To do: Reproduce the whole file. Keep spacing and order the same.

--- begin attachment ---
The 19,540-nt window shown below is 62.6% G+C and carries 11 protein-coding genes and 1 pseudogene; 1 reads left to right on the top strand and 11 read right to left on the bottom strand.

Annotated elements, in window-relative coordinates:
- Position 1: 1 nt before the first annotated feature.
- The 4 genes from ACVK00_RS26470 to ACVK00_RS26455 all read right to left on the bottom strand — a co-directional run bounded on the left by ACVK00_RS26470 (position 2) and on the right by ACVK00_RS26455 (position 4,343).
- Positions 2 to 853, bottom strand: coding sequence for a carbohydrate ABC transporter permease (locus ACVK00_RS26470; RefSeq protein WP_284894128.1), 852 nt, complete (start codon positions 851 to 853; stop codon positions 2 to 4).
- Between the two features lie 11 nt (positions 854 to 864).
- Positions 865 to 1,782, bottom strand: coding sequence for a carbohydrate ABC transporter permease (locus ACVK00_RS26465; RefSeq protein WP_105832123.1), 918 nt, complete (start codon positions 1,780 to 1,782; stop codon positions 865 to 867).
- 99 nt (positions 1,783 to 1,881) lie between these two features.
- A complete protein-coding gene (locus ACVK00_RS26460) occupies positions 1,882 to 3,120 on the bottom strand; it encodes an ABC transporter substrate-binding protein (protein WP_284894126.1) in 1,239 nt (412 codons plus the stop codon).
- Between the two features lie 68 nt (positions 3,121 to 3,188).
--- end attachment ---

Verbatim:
The 19,540-nt window shown below is 62.6% G+C and carries 11 protein-coding genes and 1 pseudogene; 1 reads left to right on the top strand and 11 read right to left on the bottom strand.

Annotated elements, in window-relative coordinates:
- Position 1: 1 nt before the first annotated feature.
- The 4 genes from ACVK00_RS26470 to ACVK00_RS26455 all read right to left on the bottom strand — a co-directional run bounded on the left by ACVK00_RS26470 (position 2) and on the right by ACVK00_RS26455 (position 4,343).
- Positions 2 to 853, bottom strand: coding sequence for a carbohydrate ABC transporter permease (locus ACVK00_RS26470; RefSeq protein WP_284894128.1), 852 nt, complete (start codon positions 851 to 853; stop codon positions 2 to 4).
- Between the two features lie 11 nt (positions 854 to 864).
- Positions 865 to 1,782, bottom strand: coding sequence for a carbohydrate ABC transporter permease (locus ACVK00_RS26465; RefSeq protein WP_105832123.1), 918 nt, complete (start codon positions 1,780 to 1,782; stop codon positions 865 to 867).
- 99 nt (positions 1,783 to 1,881) lie between these two features.
- A complete protein-coding gene (locus ACVK00_RS26460) occupies positions 1,882 to 3,120 on the bottom strand; it encodes an ABC transporter substrate-binding protein (protein WP_284894126.1) in 1,239 nt (412 codons plus the stop codon).
- Between the two features lie 68 nt (positions 3,121 to 3,188).